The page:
Fishing Rod Field Repair

Take care of minor problems when they occur on the water

rod repair

Sometimes bad things happen to good fishermen. You make a long cast with a shock leader, say, and the knot catches, pulling the ceramic ring out of the tiptop of the rod. Now what? You've got to reel in the lure, cut the line to remove the ring (being careful not to drop it in the water) and use your fishing pliers to gently squeeze the ring back into the frame on the tiptop. Not fun. If you're prepared, however, minor incidents like this won't ruin your day on the water.

Being able to cope with mishaps in the field begins with a repair kit. It can be minimal or elaborate, depending on your needs. Use a small lure box or a simple bag, like a zippered pencil case, to hold the contents. Include a variety of items, from a few spare guides to a stub of candle wax (for loose ferrules). More elaborate kits should include equipment for difficult repairs, such as parallel-jaw pliers and a spool of thread and bobbin, which can be used to rewrap a guide. Think of other times when you've had problems and add the appropriate repair items or tools to your kit.

For more on-the-water repair tips, visit www.outdoorlife.com/diy.

Repair Kit Basics

--Tape and rubber bands for holding loose reels and guides in place

--Spare rod parts including tiptops, guides and split rings

--Candle stubs for smearing wax on loose rod ferrules in order to keep the two pieces securely attached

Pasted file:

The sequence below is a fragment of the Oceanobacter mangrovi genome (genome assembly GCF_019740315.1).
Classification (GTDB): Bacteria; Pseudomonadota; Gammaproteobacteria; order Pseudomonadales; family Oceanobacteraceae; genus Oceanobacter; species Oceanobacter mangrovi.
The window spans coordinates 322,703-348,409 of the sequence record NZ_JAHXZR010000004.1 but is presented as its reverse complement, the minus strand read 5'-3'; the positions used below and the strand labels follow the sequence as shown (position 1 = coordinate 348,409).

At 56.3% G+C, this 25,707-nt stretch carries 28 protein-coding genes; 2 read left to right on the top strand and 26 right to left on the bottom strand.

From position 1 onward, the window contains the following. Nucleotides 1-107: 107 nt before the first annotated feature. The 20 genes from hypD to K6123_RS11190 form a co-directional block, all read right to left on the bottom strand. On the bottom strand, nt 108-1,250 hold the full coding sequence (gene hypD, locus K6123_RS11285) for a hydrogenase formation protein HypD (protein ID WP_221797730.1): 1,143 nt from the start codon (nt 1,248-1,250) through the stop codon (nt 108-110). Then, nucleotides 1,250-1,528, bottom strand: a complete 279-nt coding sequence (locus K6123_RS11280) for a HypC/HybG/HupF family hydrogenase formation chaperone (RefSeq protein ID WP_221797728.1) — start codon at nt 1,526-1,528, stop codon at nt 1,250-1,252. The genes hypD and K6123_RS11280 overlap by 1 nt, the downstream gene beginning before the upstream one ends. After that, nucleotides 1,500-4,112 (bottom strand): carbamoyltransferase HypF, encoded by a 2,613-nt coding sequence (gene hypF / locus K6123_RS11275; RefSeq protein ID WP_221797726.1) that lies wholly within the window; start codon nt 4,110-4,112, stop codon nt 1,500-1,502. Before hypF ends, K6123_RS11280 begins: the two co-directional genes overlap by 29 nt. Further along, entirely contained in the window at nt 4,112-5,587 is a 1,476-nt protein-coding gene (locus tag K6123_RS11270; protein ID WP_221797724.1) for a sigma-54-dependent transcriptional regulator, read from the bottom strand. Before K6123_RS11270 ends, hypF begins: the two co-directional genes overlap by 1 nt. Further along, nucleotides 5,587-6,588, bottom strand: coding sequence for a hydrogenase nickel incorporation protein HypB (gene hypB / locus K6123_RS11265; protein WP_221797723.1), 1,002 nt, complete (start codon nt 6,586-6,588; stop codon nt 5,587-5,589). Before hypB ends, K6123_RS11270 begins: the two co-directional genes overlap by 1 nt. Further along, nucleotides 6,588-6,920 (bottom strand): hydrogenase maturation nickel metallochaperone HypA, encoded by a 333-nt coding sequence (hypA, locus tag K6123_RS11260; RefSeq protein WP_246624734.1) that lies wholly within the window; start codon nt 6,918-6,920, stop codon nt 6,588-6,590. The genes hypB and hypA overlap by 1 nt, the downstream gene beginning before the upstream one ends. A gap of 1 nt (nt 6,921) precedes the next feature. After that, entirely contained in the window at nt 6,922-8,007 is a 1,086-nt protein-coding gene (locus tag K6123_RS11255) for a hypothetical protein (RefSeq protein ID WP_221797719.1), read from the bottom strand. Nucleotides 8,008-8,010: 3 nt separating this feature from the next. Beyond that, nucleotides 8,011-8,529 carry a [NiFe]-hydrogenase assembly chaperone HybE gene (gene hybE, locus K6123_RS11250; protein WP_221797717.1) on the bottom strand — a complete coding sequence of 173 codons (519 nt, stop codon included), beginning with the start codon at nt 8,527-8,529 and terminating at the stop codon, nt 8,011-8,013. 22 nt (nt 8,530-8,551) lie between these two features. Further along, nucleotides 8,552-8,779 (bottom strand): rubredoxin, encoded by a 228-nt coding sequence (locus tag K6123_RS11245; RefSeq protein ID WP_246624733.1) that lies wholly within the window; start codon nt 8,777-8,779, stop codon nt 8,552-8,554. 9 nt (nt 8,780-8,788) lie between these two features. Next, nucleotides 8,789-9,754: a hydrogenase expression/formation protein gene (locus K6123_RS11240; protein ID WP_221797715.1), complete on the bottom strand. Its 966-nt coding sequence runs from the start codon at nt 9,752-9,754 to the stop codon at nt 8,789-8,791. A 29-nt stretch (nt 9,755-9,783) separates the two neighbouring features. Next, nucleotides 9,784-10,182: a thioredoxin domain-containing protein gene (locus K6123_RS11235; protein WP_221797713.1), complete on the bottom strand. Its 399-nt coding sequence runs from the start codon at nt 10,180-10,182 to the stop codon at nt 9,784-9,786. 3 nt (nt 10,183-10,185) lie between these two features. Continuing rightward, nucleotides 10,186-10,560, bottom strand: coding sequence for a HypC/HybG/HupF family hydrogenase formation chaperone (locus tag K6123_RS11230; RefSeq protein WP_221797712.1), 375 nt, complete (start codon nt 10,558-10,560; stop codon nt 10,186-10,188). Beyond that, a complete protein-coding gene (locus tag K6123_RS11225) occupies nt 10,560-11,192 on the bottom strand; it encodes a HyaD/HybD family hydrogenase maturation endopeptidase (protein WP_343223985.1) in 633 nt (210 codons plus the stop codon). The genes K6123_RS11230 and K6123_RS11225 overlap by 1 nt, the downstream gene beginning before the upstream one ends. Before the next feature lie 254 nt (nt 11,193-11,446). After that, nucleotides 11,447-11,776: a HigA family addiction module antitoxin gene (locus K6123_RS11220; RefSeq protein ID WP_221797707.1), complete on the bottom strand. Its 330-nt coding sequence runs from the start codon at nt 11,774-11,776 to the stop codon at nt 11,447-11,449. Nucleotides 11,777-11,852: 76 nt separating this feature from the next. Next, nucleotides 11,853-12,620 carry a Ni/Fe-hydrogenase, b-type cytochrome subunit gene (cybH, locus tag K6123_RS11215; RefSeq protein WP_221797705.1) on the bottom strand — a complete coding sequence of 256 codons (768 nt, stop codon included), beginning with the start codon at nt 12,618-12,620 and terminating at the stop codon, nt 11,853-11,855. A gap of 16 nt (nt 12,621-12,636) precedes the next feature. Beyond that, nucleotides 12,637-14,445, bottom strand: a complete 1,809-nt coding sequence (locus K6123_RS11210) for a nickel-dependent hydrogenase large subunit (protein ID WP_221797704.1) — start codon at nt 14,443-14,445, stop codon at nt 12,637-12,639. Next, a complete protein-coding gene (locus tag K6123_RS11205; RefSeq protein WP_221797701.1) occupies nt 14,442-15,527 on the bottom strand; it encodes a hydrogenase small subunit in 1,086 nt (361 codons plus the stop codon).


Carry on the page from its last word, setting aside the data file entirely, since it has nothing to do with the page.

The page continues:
--Multi-use pliers to handle a variety of tasks including cutting and crimping

--Lighter for melting the cement that holds tiptops in place

--Safety pins which can be used as replacements for broken guides

--Heat-set or ferrule cement for replacing broken tiptops

DAMAGED GUIDE If a guide breaks, remove it by cutting off the wire frame. If you have a spare guide, tape it to the same spot as the old one. Even if it's not the exact size, a new guide will allow you to keep fishing. Lacking a spare, you can make one from a safety pin. Cut off the safety catch and bend the legs about halfway up in opposite directions. Tape the pin to the rod and run the line through the ring at the spring end of the pin. You can fish without a guide, but be careful when fighting a fish, since the stress on the rod will be different.

LOOSE REEL SEATS A loose movable hood can cause reels to fall off. Prevent this by securing the hood with tape or a rubber band. If the reel seat has double-locking nuts or collets, add an O-ring between the two nuts to lock one against the other.

BROKEN TIPS With a broken tiptop, file the remaining rod section down to the first guide. Remove loose tiptops by melting the binding cement with a lighter. To attach a new one, smear heat-set or ferrule cement on the rod end and hold the tiptop in place.

POPPED RINGS The ceramic ring inside the tiptop can pop out, and fishing without the ring can damage lines. For this simple repair, squeeze the ceramic ring back into the shock ring of the tiptop using fishing pliers (preferably with parallel-action jaws).